and games. Before then it was regarded as a
night of fear, and wise men, resoectful of hob-
goblins and wandering demons, stayed indoors.
In the 17th and 18th centuries, however, it
was customary for "guisers" - people in weird
masks and costumes - to go from house to
house, singing and dancing to keep evil at bay,
or to go about as representatives of the ghosts
and goblins of the night.
Trick or treat.
This custom has survived today in many parts
of the world, as a children's masquerade. In the
United States costumed children go from door
to door in a ritual known as trick or treat. They
usually carry a sack and threaten to play a trick
on householders if they are not given a "treat,"
in the form of candy or cookies.
The Halloween lantern, made from a hol-
lowed-out pumpkin or turnip with a candle
inside it, is a relic from the days when food
offerings were made to the spirits of the dead.


Leviticus 19:31. . ."regard not them that have
familiar spirits. . .neither. . .seek after wizards. . .
to be defiled by them: I am Yahweh your heavenly

Leviticus 20:6. . ."and the soul that turneth after
such as have familiar spirits. . .and after wizards. . .to
go a whoring with them. . .I will even set My face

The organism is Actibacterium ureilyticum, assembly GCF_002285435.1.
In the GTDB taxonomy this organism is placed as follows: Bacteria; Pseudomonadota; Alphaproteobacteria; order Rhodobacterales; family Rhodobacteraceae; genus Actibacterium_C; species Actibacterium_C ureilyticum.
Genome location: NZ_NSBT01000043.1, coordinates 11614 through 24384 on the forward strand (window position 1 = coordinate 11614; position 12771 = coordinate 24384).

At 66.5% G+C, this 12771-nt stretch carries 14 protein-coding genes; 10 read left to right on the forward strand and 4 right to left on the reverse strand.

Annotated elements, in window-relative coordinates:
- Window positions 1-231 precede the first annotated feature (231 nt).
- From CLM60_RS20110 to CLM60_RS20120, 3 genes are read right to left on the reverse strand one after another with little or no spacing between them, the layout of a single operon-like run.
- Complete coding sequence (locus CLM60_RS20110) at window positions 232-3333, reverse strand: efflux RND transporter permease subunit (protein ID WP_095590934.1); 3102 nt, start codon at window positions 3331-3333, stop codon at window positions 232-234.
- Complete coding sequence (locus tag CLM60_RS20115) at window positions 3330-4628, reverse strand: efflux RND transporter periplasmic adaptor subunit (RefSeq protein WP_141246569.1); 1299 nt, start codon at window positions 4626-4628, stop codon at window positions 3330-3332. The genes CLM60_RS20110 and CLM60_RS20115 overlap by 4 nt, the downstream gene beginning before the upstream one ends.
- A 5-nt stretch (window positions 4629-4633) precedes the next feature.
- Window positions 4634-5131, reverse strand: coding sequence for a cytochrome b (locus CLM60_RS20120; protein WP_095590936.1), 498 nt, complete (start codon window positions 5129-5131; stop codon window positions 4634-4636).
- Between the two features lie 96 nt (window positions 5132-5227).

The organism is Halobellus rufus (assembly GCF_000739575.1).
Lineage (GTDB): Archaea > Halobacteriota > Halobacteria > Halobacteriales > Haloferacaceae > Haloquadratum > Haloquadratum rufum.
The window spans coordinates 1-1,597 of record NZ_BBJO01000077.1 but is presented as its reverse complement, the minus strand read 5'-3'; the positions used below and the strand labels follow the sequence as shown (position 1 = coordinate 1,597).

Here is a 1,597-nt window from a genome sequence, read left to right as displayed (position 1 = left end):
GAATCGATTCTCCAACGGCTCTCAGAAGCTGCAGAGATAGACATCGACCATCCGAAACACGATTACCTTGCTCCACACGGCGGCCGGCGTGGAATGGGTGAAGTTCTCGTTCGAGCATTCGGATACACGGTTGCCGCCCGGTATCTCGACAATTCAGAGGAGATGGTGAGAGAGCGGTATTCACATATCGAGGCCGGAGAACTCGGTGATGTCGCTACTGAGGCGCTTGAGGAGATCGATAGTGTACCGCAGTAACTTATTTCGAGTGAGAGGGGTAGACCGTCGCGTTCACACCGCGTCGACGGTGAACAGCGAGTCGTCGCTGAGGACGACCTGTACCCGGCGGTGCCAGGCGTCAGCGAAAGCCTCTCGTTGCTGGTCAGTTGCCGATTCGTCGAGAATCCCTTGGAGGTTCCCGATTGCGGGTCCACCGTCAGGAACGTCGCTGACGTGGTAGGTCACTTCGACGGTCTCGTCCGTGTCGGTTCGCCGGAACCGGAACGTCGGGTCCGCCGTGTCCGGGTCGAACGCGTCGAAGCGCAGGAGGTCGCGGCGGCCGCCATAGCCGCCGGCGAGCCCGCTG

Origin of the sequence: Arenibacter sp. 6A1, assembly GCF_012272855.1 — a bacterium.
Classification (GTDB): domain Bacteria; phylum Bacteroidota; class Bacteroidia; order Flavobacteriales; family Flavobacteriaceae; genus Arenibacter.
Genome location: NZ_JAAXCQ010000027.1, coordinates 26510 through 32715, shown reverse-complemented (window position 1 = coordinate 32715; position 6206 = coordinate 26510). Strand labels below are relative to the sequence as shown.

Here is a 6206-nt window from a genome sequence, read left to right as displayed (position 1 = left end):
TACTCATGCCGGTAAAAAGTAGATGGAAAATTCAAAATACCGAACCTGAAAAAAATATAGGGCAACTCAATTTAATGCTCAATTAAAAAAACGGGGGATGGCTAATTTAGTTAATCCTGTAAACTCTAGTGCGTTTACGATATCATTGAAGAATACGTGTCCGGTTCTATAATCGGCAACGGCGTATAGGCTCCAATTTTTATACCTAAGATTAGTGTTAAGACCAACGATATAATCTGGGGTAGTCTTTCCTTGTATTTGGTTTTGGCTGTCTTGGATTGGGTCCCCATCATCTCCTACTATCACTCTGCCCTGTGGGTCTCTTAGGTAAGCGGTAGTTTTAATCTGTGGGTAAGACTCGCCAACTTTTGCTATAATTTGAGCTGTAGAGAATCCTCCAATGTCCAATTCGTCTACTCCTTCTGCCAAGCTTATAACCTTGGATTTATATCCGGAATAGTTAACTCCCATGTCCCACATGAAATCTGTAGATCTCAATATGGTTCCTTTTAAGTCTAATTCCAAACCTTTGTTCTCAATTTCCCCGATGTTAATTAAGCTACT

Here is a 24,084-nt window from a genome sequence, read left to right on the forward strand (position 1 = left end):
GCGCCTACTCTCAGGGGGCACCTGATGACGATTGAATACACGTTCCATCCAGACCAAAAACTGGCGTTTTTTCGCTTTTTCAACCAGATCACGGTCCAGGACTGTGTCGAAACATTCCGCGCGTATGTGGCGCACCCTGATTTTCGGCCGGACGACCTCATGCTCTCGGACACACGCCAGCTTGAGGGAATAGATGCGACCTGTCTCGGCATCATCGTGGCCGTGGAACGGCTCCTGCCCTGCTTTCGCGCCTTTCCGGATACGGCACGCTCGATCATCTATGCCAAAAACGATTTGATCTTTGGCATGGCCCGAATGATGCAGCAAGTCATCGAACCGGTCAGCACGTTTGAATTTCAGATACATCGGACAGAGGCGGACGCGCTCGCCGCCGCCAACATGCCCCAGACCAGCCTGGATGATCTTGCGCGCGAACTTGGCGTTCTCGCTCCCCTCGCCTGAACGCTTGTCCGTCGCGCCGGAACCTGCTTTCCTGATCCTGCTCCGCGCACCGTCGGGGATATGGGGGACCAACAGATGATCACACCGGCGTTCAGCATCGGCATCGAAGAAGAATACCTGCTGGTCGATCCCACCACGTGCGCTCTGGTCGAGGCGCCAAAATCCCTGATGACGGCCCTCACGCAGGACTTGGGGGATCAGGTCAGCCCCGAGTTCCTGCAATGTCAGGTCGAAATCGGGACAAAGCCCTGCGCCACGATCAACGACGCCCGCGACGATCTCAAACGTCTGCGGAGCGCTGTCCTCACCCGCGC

against that soul. . .and will cut him off from
among his people.

Deuteronomy 18:10,11. . ."There shall not be found
among you. . .any one who offers as a sacrifice
his son or daughter. . .nor a fortune teller. . .nor
anyone who practices magic. . .or is a wizard.
Nor a caster of spells. . .nor a consulter
of spirits. . .nor anyone that inquires of the

The Tradition of Halloween is steeped in just the ABOMINATIONS. . .Yahweh told us. . .not to 'whore' after!

Consulting these 'abominations' IS WORSHIP!


1 Corinthians 10:20-22. . ."On the contrary I say. . .that
the THINGS which the Gentiles SACRIFICE. . .they SACRI-
not that ye should have FELLOWSHIP WITH DEMONS.
ye cannot be partakers of YAHWEH'S TABLE. . .AND. . .

Do You Provoke Yahweh To Anger?
Are You Stronger Than He?

ALL THOSE 'ONES' of the Children of Israel. . .who had FORSAKEN YAHWEH to serve BAAL-PEOR. . .and ATE THE SACRIFICES OF THE DEAD in Numbers 25:1-5. . .


Deuteronomy 4:3. . ."Your eyes have seen what
Yahweh did because of BAAL-PEOR: for all the men
that FOLLOWED BAAL-PEOR, Yahweh thy Heavenly

ALL. . .of the 'customs' of this PAGAN CELEBRATION CALLED HALLOWEEN. . .which have come down to this SIN-SICK WORLD as 'fun' and 'games'. . .

Have Originated From . . .
Baal Worship . . . which YAHWEH HATES!


Deuteronomy 4:1,2. . ."Now therefore hearken
O Israel. . .unto the statutes and unto the judgments
which I teach you for to do them. . .that ye may
live. . , and go in and possess the land which Yahweh
thy Heavenly Father of your fathers giveth you.
Ye shall not add unto the word which I
command you. . .neither shall ye diminish aught
from it. . .that ye keep the commandments
of Yahweh you Heavenly Father. . .which I command